Schools & Childcare

Weekly Conference Call with Mayor Fadness

Recommendations

The City of Fishers is recommending the following guidelines for schools and childcare facilities:

  • Recommend HSE Schools prepare families for potential e-Learning
  • Stay at home if you are sick
  • Implement sick cleaning protocols
  • Limit sports gatherings, convocations, meetings, and extracurricular activities
  • Cancel all field trips until further notice
  • Eliminate unnecessary gatherings (PNO, celebrations, etc.)
  • Fishers Fire Department can be used as a resource for cleaning procedures and protocol related to the illness

Updates

4/2/2020

Find information on the CDC’s Interim Guidance for Administrators of K-12 Schools and Child Care Programs here.

3/13/2020

HSE Schools released further information on their response to COVID-19. 

Continue monitoring their channels for the latest information, including social media, emails, text, and phone. 

Meal Assistance Information

To ensure students continue to receive healthy meals during this closing, on Monday, March 16, HSE Food and Nutrition Services team will distribute three weeks of food that will include breakfast and lunch items from the parking lot of three HSE schools. Families will not need to get out of the car, a drive-thru will be set up for easy access at the following locations:

  • Fishers High School, 13000 Promise Road (CCA Entrance Awning, Door #19)
  • Hamilton Southeastern High School, 13910 E 126th St (CCA Entrance, Door #18)
  • Durbin Elementary School, 18000 E Durbin Rd, Noblesville (Main Entrance)

Food will be distributed between 1 p.m. and 4 p.m. on Monday, March 16. If you need further assistance, email Andria Ray at aray@hse.k12.in.us.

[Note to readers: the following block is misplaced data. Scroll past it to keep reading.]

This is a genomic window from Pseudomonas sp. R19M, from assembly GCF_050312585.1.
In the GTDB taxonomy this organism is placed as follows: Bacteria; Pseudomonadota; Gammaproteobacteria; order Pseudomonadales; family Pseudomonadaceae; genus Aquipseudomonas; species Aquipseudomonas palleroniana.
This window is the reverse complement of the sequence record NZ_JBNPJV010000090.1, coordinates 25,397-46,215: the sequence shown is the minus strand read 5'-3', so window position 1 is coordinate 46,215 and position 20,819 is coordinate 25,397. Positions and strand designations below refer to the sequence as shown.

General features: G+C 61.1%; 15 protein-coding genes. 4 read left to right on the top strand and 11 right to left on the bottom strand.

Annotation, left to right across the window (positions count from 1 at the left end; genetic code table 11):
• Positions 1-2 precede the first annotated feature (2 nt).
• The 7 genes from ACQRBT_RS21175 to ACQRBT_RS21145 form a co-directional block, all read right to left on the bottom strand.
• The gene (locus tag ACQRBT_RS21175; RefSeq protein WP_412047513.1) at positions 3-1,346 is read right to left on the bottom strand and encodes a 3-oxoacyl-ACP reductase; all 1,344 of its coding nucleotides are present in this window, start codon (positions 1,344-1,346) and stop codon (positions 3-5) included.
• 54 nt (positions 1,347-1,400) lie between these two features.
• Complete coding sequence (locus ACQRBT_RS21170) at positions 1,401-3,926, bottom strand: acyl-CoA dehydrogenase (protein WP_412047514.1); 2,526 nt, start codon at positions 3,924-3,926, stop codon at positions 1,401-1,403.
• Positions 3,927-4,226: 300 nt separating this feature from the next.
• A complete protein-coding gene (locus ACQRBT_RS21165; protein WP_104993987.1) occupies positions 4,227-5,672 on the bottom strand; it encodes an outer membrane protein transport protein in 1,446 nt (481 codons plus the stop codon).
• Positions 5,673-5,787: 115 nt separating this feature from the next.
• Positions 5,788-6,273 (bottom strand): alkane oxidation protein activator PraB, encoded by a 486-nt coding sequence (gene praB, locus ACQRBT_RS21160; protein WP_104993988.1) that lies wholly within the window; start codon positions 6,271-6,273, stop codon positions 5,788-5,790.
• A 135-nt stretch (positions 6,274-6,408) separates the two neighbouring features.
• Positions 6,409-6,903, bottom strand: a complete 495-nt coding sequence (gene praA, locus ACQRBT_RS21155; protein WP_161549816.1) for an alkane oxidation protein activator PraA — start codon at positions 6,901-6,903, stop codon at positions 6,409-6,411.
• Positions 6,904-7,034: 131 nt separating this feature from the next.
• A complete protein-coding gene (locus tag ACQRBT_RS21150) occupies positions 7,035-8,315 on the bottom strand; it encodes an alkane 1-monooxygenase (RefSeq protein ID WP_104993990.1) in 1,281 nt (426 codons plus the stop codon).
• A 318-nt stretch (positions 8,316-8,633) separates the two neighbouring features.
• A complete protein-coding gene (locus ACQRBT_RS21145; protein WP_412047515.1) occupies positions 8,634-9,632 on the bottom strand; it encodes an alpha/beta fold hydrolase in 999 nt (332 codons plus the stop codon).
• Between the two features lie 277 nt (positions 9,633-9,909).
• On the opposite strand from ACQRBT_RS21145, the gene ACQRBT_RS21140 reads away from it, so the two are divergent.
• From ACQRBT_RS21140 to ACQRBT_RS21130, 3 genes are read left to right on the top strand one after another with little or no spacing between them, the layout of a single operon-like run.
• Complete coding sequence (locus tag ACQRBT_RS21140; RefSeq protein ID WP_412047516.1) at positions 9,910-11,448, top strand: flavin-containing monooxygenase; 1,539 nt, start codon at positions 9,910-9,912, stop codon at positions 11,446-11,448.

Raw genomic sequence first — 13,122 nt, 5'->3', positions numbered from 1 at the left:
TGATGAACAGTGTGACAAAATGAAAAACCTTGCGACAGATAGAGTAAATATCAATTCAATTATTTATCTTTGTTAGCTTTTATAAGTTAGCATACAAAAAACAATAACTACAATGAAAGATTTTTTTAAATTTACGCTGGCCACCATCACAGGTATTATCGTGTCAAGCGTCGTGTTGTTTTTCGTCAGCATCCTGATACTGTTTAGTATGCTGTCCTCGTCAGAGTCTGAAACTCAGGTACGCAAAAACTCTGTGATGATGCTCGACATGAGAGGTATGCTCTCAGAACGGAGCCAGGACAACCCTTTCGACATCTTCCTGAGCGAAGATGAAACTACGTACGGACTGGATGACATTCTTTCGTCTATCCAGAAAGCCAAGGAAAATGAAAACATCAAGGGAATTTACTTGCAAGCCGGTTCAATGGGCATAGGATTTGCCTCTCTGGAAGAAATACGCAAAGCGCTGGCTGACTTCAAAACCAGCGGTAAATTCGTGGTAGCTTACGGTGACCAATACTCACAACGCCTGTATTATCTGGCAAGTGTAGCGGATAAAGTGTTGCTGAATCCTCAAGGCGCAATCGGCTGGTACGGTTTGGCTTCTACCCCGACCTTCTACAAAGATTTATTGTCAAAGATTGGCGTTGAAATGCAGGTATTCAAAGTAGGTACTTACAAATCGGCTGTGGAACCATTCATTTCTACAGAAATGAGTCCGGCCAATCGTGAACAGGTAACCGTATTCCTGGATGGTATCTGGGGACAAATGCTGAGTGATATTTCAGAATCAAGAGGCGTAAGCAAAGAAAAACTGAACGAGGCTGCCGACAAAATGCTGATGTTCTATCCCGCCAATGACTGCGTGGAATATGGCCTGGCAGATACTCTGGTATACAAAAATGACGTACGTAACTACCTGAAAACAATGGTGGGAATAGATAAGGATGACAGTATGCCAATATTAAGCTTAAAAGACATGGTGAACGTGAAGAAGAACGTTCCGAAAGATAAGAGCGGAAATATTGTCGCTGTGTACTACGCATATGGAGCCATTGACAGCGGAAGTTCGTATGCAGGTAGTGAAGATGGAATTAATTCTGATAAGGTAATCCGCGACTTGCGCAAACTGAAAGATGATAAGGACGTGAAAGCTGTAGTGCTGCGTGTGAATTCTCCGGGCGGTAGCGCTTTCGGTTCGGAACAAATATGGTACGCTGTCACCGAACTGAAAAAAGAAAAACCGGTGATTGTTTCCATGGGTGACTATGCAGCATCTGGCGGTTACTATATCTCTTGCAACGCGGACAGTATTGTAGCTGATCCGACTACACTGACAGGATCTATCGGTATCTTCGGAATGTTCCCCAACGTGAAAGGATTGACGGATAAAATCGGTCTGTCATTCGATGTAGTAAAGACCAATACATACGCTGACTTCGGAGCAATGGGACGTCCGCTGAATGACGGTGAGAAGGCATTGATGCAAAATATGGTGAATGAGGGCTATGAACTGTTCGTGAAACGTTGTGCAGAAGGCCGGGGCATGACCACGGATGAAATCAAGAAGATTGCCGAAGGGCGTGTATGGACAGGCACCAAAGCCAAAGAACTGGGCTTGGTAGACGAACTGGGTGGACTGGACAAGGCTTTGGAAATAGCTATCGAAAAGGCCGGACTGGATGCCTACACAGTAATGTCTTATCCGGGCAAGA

FAQs

Link to FAQs regarding HSE Schools closure can be found here.

3/12/2020

HSE Schools will close for students starting Monday, March 16 through Thursday, April 2. We will use a combination of eLearning and waiver days granted by Holcomb. Students will be in school tomorrow, March 13 for a regular school day in which the teachers will prepare them for an extended time away. All buildings will close no later than 6 p.m.

We are finalizing plans to support our families during the closure and will communicate more information in the coming days. More information/resources here: https://www.hseschools.org/services/health/covid-19-(coronavirus)-update/covid-19-updates 

Tips

How do I explain COVID-19 to my family?

Don’t be afraid to discuss COVID-19 with your children, but let them guide the conversation. It is important to provide facts without promoting a high level of stress. Remind your children that the adults are working to address this concern and give them actions they can take to protect themselves.

  • Early elementary school children need brief, simple information that should balance COVID-19 facts with appropriate reassurances that their schools and homes are safe and the adults are there to help keep them healthy. Give simple examples of the steps people take every day to stop germs and stay healthy, such as washing hands. Use language such as “adults are working hard to keep you safe.”
  • Upper elementary and intermediate school children will be more vocal in asking questions about whether they truly are safe and what will happen if COVID-19 comes to their school or community. They may need assistance separating reality from rumor and fantasy. Discuss efforts of school and community leaders to prevent germs from spreading.
  • Junior high school and high school children are able to discuss the issue in a more in-depth (adult-like) fashion and can be referred directly to appropriate sources of COVID-19 facts. Provide honest, accurate, and factual information about the current status of COVID-19. Having such knowledge can help them feel a sense of control.
  • Remain calm and reassuring. 
    • Children will react to and follow your verbal and nonverbal reactions.
  • Make yourself available.
    • It is important that they know they have someone who will listen to them.
  • Avoid excessive blaming.
    • It is important to avoid stereotyping any one group of people as responsible for the virus.
  • Be honest and accurate.
    • In the absence of factual information, children often imagine situations far worse than reality.
  • Focus on what you’re doing to stay safe. 
    • An important way to reassure kids is to emphasize the safety precautions that you are taking.